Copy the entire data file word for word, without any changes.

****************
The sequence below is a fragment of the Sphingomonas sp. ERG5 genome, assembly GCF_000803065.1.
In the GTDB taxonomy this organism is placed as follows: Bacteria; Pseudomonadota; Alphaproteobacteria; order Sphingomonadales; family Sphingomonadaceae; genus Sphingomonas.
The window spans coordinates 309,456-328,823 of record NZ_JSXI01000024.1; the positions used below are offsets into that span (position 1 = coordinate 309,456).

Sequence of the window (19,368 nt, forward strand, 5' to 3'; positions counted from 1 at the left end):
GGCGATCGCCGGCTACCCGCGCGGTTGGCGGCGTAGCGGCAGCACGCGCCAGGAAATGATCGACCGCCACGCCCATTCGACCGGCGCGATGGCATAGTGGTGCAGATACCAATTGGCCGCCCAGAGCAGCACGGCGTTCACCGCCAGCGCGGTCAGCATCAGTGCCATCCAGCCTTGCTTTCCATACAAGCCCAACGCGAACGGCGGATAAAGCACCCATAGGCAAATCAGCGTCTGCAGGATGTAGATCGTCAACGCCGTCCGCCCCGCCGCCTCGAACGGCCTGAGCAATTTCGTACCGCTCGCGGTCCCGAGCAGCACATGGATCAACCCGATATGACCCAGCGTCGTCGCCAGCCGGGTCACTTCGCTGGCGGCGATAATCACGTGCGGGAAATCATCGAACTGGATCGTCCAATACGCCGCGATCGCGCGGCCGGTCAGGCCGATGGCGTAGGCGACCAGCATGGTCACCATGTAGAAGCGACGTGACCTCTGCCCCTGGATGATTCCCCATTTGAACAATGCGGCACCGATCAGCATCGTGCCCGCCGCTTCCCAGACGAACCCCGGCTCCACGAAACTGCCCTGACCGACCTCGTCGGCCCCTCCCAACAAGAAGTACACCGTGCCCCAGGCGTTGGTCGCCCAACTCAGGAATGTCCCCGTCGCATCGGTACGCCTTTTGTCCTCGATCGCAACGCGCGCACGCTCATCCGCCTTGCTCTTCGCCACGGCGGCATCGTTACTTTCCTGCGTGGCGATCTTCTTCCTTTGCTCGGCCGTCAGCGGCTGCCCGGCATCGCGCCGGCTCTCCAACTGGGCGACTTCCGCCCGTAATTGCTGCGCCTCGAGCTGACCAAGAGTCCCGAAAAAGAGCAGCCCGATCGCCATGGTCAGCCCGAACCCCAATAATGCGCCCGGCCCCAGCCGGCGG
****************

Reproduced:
The sequence below is a fragment of the Sphingomonas sp. ERG5 genome, assembly GCF_000803065.1.
In the GTDB taxonomy this organism is placed as follows: Bacteria; Pseudomonadota; Alphaproteobacteria; order Sphingomonadales; family Sphingomonadaceae; genus Sphingomonas.
The window spans coordinates 309,456-328,823 of record NZ_JSXI01000024.1; the positions used below are offsets into that span (position 1 = coordinate 309,456).

Sequence of the window (19,368 nt, forward strand, 5' to 3'; positions counted from 1 at the left end):
GGCGATCGCCGGCTACCCGCGCGGTTGGCGGCGTAGCGGCAGCACGCGCCAGGAAATGATCGACCGCCACGCCCATTCGACCGGCGCGATGGCATAGTGGTGCAGATACCAATTGGCCGCCCAGAGCAGCACGGCGTTCACCGCCAGCGCGGTCAGCATCAGTGCCATCCAGCCTTGCTTTCCATACAAGCCCAACGCGAACGGCGGATAAAGCACCCATAGGCAAATCAGCGTCTGCAGGATGTAGATCGTCAACGCCGTCCGCCCCGCCGCCTCGAACGGCCTGAGCAATTTCGTACCGCTCGCGGTCCCGAGCAGCACATGGATCAACCCGATATGACCCAGCGTCGTCGCCAGCCGGGTCACTTCGCTGGCGGCGATAATCACGTGCGGGAAATCATCGAACTGGATCGTCCAATACGCCGCGATCGCGCGGCCGGTCAGGCCGATGGCGTAGGCGACCAGCATGGTCACCATGTAGAAGCGACGTGACCTCTGCCCCTGGATGATTCCCCATTTGAACAATGCGGCACCGATCAGCATCGTGCCCGCCGCTTCCCAGACGAACCCCGGCTCCACGAAACTGCCCTGACCGACCTCGTCGGCCCCTCCCAACAAGAAGTACACCGTGCCCCAGGCGTTGGTCGCCCAACTCAGGAATGTCCCCGTCGCATCGGTACGCCTTTTGTCCTCGATCGCAACGCGCGCACGCTCATCCGCCTTGCTCTTCGCCACGGCGGCATCGTTACTTTCCTGCGTGGCGATCTTCTTCCTTTGCTCGGCCGTCAGCGGCTGCCCGGCATCGCGCCGGCTCTCCAACTGGGCGACTTCCGCCCGTAATTGCTGCGCCTCGAGCTGACCAAGAGTCCCGAAAAAGAGCAGCCCGATCGCCATGGTCAGCCCGAACCCCAATAATGCGCCCGGCCCCAGCCGGCGG